A report by Legal affiliate The American Lawyer shows Pennsylvania firms to be largely in the middle of the pack when it comes to nonequity partner compensation, but research by The Legal shows that growing nonequity partnership tiers at many of those firms led to lower payouts per nonequity partner (PNEP) between 2010 and 2011.
While PNEP ranged from $100,000 per partner at the low end of the Am Law 200 to $1.5 million at the high end of the Am Law 100, most firms across the state fell within the midrange — between $250,000 and $370,000.
Only a few Pennsylvania firms — namely Dechert and Morgan Lewis & Bockius — had higher nonequity partner pay.
Likewise, while a handful of Pennsylvania firms’ PNEP equaled more than half of their profits per equity partner (PPP), most firms hovered near but below the 50 percent mark, regardless of their ratios of nonequity to equity partners.
A few other firms across the state paid their nonequity partners significantly less than half of what their equity partners made in 2011.
One thing many of the Pennsylvania firms on the Am Law 100 and Am Law 200 had in common in 2011 was a larger nonequity partner tier.
According to The American Lawyer, the upward trend has continued nationwide over the past decade, with nonequity partners accounting for an average of 45 percent of the partnership among the 168 firms that reported them in 2011, up from just 31 percent among the 150 firms that had reported them in 2001.
But by applying the same mathematical formula used by The American Lawyer — dividing each firm’s total nonequity partner payout by the number of nonequity partners — The Legal found that several firms, including Drinker Biddle & Reath, Pepper Hamilton, Blank Rome and Saul Ewing, saw increases in their nonequity partner ranks in 2011 and decreases in their PNEP from the previous year.
Still, according to The American Lawyer, nonequity partners’ collective pay nationwide has grown overall from about $2.1 billion in 2001 to $7.4 billion in 2011.
New York-based recruiter Jerry Kowalski told The Legal on Monday that he’s definitely seen large firms trending toward a greater emphasis on nonequity partners and he doesn’t necessarily view that as a good thing.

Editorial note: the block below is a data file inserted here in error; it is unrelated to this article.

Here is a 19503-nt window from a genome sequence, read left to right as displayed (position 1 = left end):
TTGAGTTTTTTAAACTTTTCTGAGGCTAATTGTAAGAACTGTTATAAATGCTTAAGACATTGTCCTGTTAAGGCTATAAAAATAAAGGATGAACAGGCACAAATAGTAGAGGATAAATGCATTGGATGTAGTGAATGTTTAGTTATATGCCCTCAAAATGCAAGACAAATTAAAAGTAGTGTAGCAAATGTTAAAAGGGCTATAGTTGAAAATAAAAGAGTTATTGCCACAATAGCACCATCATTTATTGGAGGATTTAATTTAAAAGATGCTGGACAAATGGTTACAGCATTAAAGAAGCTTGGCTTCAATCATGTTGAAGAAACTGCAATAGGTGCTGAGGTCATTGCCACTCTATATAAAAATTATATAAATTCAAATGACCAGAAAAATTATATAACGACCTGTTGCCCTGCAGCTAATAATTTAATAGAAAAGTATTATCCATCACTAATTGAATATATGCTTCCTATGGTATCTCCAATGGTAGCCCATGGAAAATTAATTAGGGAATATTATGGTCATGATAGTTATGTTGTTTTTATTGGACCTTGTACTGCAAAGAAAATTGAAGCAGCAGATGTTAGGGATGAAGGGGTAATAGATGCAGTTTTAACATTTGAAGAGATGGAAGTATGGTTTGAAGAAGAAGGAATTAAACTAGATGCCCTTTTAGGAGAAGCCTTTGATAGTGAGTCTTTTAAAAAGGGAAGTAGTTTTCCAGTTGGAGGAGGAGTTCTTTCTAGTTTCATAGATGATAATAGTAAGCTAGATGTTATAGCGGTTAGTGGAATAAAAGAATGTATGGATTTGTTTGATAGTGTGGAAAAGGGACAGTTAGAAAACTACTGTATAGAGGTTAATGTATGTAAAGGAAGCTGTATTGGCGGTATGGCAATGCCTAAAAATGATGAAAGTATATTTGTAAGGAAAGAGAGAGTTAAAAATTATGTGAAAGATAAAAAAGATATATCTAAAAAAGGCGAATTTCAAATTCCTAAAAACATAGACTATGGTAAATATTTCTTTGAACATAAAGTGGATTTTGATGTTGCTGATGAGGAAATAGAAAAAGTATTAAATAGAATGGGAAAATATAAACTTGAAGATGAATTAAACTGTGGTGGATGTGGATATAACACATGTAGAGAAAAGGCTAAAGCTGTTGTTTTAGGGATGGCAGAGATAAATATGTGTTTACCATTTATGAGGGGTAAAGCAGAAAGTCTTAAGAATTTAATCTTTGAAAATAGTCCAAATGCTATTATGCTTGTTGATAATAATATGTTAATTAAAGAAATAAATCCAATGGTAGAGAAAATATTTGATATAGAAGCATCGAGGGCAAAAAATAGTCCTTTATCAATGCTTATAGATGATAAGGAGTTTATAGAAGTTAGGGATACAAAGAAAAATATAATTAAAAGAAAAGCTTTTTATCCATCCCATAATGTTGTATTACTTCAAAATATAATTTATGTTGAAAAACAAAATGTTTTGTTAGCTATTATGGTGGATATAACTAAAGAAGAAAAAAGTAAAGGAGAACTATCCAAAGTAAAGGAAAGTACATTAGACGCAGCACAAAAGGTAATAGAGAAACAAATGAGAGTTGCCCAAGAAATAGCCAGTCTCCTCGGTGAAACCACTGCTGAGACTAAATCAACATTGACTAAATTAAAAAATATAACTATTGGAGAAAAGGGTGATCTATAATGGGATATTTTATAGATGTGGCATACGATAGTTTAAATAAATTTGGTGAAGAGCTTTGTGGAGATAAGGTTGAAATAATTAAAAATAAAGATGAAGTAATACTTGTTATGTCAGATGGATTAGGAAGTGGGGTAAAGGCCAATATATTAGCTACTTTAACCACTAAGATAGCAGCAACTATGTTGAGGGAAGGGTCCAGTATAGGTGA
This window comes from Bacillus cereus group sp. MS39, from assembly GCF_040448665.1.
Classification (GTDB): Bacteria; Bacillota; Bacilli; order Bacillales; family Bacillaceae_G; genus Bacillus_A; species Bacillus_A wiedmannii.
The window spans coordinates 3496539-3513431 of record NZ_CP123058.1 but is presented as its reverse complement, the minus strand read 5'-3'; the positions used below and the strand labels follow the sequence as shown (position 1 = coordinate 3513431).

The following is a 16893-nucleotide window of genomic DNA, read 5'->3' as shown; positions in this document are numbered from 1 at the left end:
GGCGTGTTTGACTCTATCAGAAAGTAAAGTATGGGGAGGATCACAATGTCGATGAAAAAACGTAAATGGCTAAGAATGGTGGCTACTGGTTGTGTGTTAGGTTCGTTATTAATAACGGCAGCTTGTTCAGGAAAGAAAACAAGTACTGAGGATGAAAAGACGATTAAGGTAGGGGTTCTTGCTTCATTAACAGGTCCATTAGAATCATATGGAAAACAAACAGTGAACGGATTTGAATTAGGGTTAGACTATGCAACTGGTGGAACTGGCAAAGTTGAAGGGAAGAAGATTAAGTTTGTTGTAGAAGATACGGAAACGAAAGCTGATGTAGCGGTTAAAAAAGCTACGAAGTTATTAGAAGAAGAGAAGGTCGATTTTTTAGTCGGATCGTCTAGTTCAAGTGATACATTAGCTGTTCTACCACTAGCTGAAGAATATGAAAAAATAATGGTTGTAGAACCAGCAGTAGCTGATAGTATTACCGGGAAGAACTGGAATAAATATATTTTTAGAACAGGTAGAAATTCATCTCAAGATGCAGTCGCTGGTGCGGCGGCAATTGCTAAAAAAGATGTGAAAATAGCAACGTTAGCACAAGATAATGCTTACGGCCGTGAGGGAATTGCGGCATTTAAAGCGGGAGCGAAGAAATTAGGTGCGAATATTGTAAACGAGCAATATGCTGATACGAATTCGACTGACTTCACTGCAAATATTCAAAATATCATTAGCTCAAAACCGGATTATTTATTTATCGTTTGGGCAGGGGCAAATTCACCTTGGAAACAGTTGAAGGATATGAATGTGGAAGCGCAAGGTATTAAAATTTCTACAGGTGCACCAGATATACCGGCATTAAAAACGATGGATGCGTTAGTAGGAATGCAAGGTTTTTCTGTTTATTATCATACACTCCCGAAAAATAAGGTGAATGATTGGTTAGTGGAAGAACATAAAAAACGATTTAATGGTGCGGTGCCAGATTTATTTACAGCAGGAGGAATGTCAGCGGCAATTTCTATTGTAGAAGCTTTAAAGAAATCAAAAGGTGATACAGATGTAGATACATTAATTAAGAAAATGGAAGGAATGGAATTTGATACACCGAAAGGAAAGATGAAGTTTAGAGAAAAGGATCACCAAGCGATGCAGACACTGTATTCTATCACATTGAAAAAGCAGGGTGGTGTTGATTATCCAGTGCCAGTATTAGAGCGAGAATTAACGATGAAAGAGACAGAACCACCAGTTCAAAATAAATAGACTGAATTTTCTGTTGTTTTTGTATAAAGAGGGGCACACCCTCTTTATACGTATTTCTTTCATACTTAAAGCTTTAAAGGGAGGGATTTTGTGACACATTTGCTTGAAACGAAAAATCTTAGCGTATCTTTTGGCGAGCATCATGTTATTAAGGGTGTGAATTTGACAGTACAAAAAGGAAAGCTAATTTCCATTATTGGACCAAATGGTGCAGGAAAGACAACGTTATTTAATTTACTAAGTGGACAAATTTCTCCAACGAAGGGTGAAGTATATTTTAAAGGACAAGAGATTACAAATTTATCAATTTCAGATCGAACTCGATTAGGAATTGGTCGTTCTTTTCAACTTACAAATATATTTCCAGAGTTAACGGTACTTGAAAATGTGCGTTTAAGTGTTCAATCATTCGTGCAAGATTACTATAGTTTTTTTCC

Kowalski said the concept of the nonequity partner was born out of increased competition among large law firms to have the highest PPP (which he said was spurred on at least in part by the Am Law 100and Am Law 200surveys).
“It created this whole new category that has continued to expand over the years,” Kowalski said, adding that the recent recession accelerated that expansion.
As a result, Kowalski said, law firms’ leverage models have shifted so that where associates may have historically handled the bulk of the work while equity partners received the bulk of the profits, nonequity partners have now taken on a greater portion of the workload.
That’s particularly true now that economic conditions have made many clients more reluctant to pay top dollar for work performed by first- and second-year associates, according to Kowalski.
But while conventional wisdom might say that nonequity partners trade lower pay and more work for much less risk than what is incurred by equity partners, Kowalski said that’s not necessarily true, citing the recent downfall of New York-based Dewey & LeBoeuf as an example.
“The risk is that when a firm goes belly up like we saw with Dewey … the nonequity guys paid up also,” Kowalski said. “It’s a little bit of sort of bankruptcy magic, but they do pay. You have the same risk, but you’ve got no upside.”
In addition, Kowalski said some firms do require nonequity partners to put up capital.
“You’re essentially obligated to pay for your job,” Kowalski said.
But Haverford, Pa.-based legal consultant Frank D’Amore said the definition of “nonequity partner” varies too widely from firm to firm to make any broad generalizations about the upsides and downsides.
In some firms, for example, nonequity partners may be permitted to attend all of the same partnership meetings as equity partners, D’Amore said.
And while nonequity partners at those firms may technically have different voting rights than equity partners, a number of firms are consensus-driven now anyway, D’Amore said.
In other firms, D’Amore added, nonequity partners may be asked to inject capital into the firm, but may then be entitled to receive that capital back with interest or to share in some of the firm’s profits via a separate bonus pool.